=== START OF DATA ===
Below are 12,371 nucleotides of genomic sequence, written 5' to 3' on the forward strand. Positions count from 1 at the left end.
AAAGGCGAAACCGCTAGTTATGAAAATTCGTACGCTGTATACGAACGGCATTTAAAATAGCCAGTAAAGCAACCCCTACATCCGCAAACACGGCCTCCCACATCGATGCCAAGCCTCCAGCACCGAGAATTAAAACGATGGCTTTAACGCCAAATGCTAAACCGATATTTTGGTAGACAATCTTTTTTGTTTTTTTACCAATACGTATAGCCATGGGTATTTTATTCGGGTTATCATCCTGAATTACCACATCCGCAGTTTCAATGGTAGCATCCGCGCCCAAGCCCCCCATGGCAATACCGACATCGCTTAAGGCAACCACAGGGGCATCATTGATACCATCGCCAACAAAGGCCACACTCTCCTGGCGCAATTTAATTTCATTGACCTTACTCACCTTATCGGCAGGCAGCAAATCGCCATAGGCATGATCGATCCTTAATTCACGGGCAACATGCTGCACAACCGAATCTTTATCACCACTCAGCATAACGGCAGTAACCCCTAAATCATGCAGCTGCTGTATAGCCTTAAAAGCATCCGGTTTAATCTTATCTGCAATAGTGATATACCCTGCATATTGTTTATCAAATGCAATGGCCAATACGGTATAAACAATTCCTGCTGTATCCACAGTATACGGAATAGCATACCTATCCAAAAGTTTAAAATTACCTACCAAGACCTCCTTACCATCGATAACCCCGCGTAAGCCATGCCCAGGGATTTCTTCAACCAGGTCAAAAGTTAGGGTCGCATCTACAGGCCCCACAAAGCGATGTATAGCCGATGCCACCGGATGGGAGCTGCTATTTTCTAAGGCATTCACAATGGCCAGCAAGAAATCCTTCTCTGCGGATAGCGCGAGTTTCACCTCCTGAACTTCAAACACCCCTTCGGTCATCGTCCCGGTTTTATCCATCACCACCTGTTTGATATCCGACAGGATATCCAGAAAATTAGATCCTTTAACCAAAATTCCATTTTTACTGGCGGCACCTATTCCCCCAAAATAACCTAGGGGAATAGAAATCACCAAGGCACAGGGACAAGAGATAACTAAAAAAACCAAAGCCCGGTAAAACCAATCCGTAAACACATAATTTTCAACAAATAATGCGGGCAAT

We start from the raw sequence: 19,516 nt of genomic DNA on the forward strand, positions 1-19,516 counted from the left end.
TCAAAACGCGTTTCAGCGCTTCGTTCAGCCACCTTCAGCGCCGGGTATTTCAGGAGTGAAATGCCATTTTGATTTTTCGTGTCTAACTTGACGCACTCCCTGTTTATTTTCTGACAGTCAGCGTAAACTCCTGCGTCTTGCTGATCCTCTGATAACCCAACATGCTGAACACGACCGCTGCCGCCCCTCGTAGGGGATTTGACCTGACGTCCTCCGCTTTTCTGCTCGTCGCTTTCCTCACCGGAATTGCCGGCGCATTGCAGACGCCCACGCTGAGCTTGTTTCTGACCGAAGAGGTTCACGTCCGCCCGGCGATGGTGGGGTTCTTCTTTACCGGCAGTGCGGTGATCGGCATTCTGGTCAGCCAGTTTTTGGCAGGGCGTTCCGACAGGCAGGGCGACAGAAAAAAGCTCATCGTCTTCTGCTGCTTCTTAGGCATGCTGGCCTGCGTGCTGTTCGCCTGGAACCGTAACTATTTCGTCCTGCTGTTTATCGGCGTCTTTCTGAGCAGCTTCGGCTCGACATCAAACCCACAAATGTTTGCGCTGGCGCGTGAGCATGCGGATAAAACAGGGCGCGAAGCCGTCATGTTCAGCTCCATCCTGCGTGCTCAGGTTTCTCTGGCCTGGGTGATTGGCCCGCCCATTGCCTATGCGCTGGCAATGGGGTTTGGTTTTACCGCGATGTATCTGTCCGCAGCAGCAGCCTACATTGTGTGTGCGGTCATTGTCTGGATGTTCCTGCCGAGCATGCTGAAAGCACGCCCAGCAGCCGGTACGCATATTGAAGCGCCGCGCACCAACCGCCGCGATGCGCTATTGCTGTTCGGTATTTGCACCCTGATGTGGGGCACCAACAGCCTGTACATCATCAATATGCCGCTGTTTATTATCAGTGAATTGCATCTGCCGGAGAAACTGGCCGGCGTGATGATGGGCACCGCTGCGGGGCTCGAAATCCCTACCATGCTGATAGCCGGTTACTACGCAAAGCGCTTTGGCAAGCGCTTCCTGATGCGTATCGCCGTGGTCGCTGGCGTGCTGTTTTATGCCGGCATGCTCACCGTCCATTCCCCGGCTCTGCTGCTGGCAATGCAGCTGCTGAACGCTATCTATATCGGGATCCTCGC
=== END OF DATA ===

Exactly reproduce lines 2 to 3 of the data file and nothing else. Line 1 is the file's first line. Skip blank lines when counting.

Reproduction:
AAAGGCGAAACCGCTAGTTATGAAAATTCGTACGCTGTATACGAACGGCATTTAAAATAGCCAGTAAAGCAACCCCTACATCCGCAAACACGGCCTCCCACATCGATGCCAAGCCTCCAGCACCGAGAATTAAAACGATGGCTTTAACGCCAAATGCTAAACCGATATTTTGGTAGACAATCTTTTTTGTTTTTTTACCAATACGTATAGCCATGGGTATTTTATTCGGGTTATCATCCTGAATTACCACATCCGCAGTTTCAATGGTAGCATCCGCGCCCAAGCCCCCCATGGCAATACCGACATCGCTTAAGGCAACCACAGGGGCATCATTGATACCATCGCCAACAAAGGCCACACTCTCCTGGCGCAATTTAATTTCATTGACCTTACTCACCTTATCGGCAGGCAGCAAATCGCCATAGGCATGATCGATCCTTAATTCACGGGCAACATGCTGCACAACCGAATCTTTATCACCACTCAGCATAACGGCAGTAACCCCTAAATCATGCAGCTGCTGTATAGCCTTAAAAGCATCCGGTTTAATCTTATCTGCAATAGTGATATACCCTGCATATTGTTTATCAAATGCAATGGCCAATACGGTATAAACAATTCCTGCTGTATCCACAGTATACGGAATAGCATACCTATCCAAAAGTTTAAAATTACCTACCAAGACCTCCTTACCATCGATAACCCCGCGTAAGCCATGCCCAGGGATTTCTTCAACCAGGTCAAAAGTTAGGGTCGCATCTACAGGCCCCACAAAGCGATGTATAGCCGATGCCACCGGATGGGAGCTGCTATTTTCTAAGGCATTCACAATGGCCAGCAAGAAATCCTTCTCTGCGGATAGCGCGAGTTTCACCTCCTGAACTTCAAACACCCCTTCGGTCATCGTCCCGGTTTTATCCATCACCACCTGTTTGATATCCGACAGGATATCCAGAAAATTAGATCCTTTAACCAAAATTCCATTTTTACTGGCGGCACCTATTCCCCCAAAATAACCTAGGGGAATAGAAATCACCAAGGCACAGGGACAAGAGATAACTAAAAAAACCAAAGCCCGGTAAAACCAATCCGTAAACACATAATTTTCAACAAATAATGCGGGCAAT

We start from the raw sequence: 19,516 nt of genomic DNA on the forward strand, positions 1-19,516 counted from the left end.